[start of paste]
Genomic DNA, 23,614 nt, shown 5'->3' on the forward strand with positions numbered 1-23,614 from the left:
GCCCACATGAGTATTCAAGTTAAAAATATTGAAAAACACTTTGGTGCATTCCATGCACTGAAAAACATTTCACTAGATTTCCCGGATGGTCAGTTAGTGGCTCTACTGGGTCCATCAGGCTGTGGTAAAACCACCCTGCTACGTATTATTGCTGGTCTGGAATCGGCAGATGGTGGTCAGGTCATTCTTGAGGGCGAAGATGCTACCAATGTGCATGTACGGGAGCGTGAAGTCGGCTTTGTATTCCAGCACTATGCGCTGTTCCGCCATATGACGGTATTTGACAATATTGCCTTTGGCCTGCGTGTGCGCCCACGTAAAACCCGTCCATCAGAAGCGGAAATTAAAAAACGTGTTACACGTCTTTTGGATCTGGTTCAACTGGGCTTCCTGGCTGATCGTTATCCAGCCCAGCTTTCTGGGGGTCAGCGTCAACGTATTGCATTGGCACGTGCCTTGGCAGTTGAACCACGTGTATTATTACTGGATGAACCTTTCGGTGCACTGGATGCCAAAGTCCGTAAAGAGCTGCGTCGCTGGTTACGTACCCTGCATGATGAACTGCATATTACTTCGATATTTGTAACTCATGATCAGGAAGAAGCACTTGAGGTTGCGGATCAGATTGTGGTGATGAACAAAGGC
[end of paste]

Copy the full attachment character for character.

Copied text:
Genomic DNA, 23,614 nt, shown 5'->3' on the forward strand with positions numbered 1-23,614 from the left:
GCCCACATGAGTATTCAAGTTAAAAATATTGAAAAACACTTTGGTGCATTCCATGCACTGAAAAACATTTCACTAGATTTCCCGGATGGTCAGTTAGTGGCTCTACTGGGTCCATCAGGCTGTGGTAAAACCACCCTGCTACGTATTATTGCTGGTCTGGAATCGGCAGATGGTGGTCAGGTCATTCTTGAGGGCGAAGATGCTACCAATGTGCATGTACGGGAGCGTGAAGTCGGCTTTGTATTCCAGCACTATGCGCTGTTCCGCCATATGACGGTATTTGACAATATTGCCTTTGGCCTGCGTGTGCGCCCACGTAAAACCCGTCCATCAGAAGCGGAAATTAAAAAACGTGTTACACGTCTTTTGGATCTGGTTCAACTGGGCTTCCTGGCTGATCGTTATCCAGCCCAGCTTTCTGGGGGTCAGCGTCAACGTATTGCATTGGCACGTGCCTTGGCAGTTGAACCACGTGTATTATTACTGGATGAACCTTTCGGTGCACTGGATGCCAAAGTCCGTAAAGAGCTGCGTCGCTGGTTACGTACCCTGCATGATGAACTGCATATTACTTCGATATTTGTAACTCATGATCAGGAAGAAGCACTTGAGGTTGCGGATCAGATTGTGGTGATGAACAAAGGC